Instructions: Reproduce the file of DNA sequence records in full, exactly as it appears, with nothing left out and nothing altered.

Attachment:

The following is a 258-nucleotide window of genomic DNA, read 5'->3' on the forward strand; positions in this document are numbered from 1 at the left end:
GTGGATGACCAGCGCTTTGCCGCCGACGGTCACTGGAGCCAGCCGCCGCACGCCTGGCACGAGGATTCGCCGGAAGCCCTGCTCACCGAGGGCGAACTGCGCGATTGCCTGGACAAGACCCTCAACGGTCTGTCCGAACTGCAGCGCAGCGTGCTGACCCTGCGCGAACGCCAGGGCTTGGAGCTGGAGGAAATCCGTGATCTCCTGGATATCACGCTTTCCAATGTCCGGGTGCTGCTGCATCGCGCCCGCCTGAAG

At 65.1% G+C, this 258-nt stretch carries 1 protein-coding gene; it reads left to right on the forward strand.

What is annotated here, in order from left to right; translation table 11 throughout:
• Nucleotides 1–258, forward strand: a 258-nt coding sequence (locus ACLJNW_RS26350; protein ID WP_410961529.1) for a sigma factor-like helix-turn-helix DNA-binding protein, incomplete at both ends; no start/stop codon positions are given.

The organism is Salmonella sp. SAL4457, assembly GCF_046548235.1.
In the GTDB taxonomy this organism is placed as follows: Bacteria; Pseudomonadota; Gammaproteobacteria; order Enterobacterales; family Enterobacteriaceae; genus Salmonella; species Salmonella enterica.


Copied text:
The following is a 258-nucleotide window of genomic DNA, read 5'->3' on the forward strand; positions in this document are numbered from 1 at the left end:
GTGGATGACCAGCGCTTTGCCGCCGACGGTCACTGGAGCCAGCCGCCGCACGCCTGGCACGAGGATTCGCCGGAAGCCCTGCTCACCGAGGGCGAACTGCGCGATTGCCTGGACAAGACCCTCAACGGTCTGTCCGAACTGCAGCGCAGCGTGCTGACCCTGCGCGAACGCCAGGGCTTGGAGCTGGAGGAAATCCGTGATCTCCTGGATATCACGCTTTCCAATGTCCGGGTGCTGCTGCATCGCGCCCGCCTGAAG

At 65.1% G+C, this 258-nt stretch carries 1 protein-coding gene; it reads left to right on the forward strand.

What is annotated here, in order from left to right; translation table 11 throughout:
• Nucleotides 1–258, forward strand: a 258-nt coding sequence (locus ACLJNW_RS26350; protein ID WP_410961529.1) for a sigma factor-like helix-turn-helix DNA-binding protein, incomplete at both ends; no start/stop codon positions are given.

The organism is Salmonella sp. SAL4457, assembly GCF_046548235.1.
In the GTDB taxonomy this organism is placed as follows: Bacteria; Pseudomonadota; Gammaproteobacteria; order Enterobacterales; family Enterobacteriaceae; genus Salmonella; species Salmonella enterica.